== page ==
In those cases that I lost my pieces of luggage, I have to buy clothes until they reach me. It never takes a week but still, these were unexpected expenses for me.
I had a feeling it will happen to this flight so I clarified over and over again: “my luggage is going straight to Mexico City, right? I don’t need to re-check it in Beijing?”
As if repeating it to the steward will make a difference but based on experience, I really need to ask this question multiple times.
“Yes, madam. Don’t worry.”
“And what if my luggage gets lost? Will you pay for the days that I won’t have my belongings?”
The steward looked at me with a smile. That means no.
I was pretty confident when I arrived in Beijing. I have a visa so there’s no way that I’m not going to be allowed to board to my next flight.
At the line, a Filipina looked confused. She asked me if we need a visa to change terminals in Beijing. I said yes even if I wasn’t exactly sure if we really do.
I just did what I was told. She left the line and looked for a ground steward who will attend to her. I never knew what happened to her. Her flight was departing before mine so I really hope she was able to figure it out.
It wasn’t so clear where will I go. I was just sure I needed to change terminals. I had to pass by immigration and take a train to the luggage collection.
I knew it was okay for me not to take my luggage but after that door, I didn’t know where else to go! There was a big sign that said “free shuttle service to terminals” but it did not point me to any direction.
I tried to ask around and nobody spoke English. Even if I pointed it to the big sign, they didn’t get what I was asking. They are airport employees and I don’t think they can read English.
So as usual, I needed to find my way on my own. I googled and found out that the free shuttle service to other terminals at Beijing International Airport is located at door 5. I made it. It wasn’t that difficult.
I thought the 17-hour flight would be torture but I kindly asked the ground stewardess to put me in the exit row. To my surprise, she did it without hesitation!
I had a very comfortable direct flight from Beijing to Tijuana. And it doesn’t end there. From TJ, I will have another 3-hour flight to my last destination, Mexico City.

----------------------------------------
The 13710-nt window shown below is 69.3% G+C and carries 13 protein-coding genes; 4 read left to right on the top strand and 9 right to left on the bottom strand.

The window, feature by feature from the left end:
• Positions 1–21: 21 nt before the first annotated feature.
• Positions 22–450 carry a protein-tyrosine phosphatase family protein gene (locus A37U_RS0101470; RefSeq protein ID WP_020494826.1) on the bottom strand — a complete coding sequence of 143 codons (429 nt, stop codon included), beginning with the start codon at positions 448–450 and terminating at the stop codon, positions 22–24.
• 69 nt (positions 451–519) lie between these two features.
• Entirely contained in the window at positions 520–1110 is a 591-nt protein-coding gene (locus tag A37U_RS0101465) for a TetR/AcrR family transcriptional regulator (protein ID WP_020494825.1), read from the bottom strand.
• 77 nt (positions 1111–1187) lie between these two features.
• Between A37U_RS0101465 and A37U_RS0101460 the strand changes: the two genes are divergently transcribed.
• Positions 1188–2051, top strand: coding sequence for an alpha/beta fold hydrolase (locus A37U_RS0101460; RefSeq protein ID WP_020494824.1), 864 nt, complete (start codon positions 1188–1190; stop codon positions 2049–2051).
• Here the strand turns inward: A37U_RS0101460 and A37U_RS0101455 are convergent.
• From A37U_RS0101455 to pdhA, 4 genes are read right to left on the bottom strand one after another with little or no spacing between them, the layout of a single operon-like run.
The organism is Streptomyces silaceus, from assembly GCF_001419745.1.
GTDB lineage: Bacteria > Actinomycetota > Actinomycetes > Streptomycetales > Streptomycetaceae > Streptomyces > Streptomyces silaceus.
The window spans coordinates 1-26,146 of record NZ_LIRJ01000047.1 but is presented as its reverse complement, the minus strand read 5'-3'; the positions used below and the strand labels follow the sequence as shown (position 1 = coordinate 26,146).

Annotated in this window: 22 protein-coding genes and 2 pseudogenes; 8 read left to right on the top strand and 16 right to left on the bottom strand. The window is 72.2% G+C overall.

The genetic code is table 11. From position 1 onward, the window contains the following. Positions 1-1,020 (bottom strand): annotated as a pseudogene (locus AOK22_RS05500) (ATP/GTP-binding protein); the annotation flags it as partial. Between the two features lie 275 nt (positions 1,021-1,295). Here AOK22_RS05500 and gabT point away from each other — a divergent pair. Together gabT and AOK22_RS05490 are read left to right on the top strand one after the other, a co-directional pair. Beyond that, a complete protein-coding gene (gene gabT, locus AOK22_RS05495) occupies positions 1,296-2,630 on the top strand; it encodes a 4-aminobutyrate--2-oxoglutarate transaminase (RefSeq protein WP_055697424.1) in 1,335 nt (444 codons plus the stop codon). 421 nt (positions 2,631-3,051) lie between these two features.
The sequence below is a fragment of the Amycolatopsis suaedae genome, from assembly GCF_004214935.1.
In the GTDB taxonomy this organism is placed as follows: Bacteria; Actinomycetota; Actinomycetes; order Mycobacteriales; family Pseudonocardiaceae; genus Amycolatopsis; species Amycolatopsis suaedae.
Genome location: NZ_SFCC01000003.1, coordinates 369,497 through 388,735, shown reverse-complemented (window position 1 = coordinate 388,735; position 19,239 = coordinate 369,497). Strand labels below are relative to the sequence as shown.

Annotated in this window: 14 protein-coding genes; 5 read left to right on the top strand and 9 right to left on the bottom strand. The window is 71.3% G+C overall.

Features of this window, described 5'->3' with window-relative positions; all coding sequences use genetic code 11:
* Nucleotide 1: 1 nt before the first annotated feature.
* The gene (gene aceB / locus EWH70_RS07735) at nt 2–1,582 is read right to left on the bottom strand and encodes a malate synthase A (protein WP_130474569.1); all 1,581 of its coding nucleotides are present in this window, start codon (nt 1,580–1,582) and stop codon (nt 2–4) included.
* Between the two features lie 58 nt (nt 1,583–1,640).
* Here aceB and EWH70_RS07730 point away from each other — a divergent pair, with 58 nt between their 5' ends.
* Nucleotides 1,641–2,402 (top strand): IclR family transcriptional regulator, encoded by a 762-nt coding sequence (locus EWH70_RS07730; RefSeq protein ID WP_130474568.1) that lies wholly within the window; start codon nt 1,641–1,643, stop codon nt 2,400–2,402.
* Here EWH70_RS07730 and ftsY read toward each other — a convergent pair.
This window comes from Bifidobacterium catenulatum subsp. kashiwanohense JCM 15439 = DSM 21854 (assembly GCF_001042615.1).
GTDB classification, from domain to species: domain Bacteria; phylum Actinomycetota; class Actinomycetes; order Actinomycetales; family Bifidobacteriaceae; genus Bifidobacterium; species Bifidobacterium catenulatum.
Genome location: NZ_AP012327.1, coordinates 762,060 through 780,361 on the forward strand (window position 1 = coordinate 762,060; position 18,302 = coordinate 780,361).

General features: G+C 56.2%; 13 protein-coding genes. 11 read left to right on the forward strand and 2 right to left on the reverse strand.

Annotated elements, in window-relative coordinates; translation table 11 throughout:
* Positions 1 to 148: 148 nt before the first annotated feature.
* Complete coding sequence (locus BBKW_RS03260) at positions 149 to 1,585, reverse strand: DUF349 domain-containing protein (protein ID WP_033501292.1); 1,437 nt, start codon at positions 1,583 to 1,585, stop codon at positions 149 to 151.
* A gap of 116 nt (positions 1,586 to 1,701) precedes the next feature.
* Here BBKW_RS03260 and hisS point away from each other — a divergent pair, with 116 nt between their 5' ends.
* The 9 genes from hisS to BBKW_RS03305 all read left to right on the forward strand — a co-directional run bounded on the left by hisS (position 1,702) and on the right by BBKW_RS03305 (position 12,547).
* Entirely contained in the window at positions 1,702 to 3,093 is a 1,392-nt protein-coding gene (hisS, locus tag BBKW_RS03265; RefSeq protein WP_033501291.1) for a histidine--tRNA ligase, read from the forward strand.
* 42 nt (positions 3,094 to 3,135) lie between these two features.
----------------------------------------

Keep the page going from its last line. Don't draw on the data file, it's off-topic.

Welcome to Tijuana
Manu Chao’s Welcome to Tijuana song was playing in my head as soon as I arrived Tijuana, my first port of entry in Mexico. The song has a pueblo-ish tone but funny enough, I did not feel that in the airport.
It looked like a normal city to me. Like Manila but a little peaceful. Oh no, it wasn’t that organized. In TJ, I realized the perks of being on an all-Chinese flight.
They will always be herded by a shepherd. This flight of mine was like a tour group where everyone is assisted where to go, what to sign, what to fill up, where to fall in line, etc.
Any assistance you could possibly think of was given to the Chinese. Being part of that flight, I also benefited from those “perks.”
In reality, Philippine passport holders like me require to apply for a visa at the Mexican Embassy prior to arrival. However, I read somewhere that I if I have a valid, multiple entry visa from Japan, USA, Canada or Schengen, I can enter Mexico freely.
I have a 5-year Japanese visa but I haven’t tried entering Mexico with it as I was given a real Mexican visa when I first visited. It was a little intense: what if they don’t let me in?
I didn’t enter with the Chinese group but the immigration stamped my passport with ease. She was so angry before I arrived at the line because the Chinese people were using their mobile phones in line.
I am not sure if they didn’t understand the numerous shouts and warnings to keep their phones but they continued using it no matter what. I don’t think they cared?
Finally, another officer approached our line and proclaimed his anger to the Chinese: “this is my last warning. If you don’t keep your phones, I will send you back to China. And I’m serious!”
He sounded pretty pissed. It’s only in Mexico where I saw someone stand up to the Chinese like that. They normally have something to say. This time, they kept their phones.
Mexico City: the arrival
I would write “I can’t believe I am finally here” but my mind says I do believe I am already in Mexico. You see, when I want something, I do anything to make that happen. I just need to be next to that “want.”
During the long flight, I was so stressed about adjusting to the 12-hour time difference from Asia but when I arrived, I did not feel any jetlag at all.
I remembered when I came from Peru to Indonesia and was jetlagged for life. I kinda blame that for my bad sleeping habits in Asia as it never changed. I was always jetlagged.
This time, I was okay. I arrived at my hotel at 22:00, took a long shower and immediately went to sleep. The next day, I woke up at 7:00, ready to get back to work and see Mexico City at my own pace. My goal in Mexico is to have a different lifestyle (a healthier for that matter).
I am starting to be close to myself and part of the goal of traveling to Mexico is to listen to what my body needs – physically, emotionally, mentally.
I’m going to be here for quite a while so if you want to follow along, Instagram stories are always updated!
Trisha is one of those people who left their comfortable life to travel the world and learn about life. Her style is to stay in one place she likes for 3 months (or more) to know what it feels like to eat, cook, speak, and sleep in another culture that isn’t hers. She’d like to believe she’s not traditionally traveling but she just chooses to be somewhere else all the time. In no particular order, her favorite cities in the world are Barcelona, Buenos Aires, Hong Kong, Mexico City, and Tel Aviv.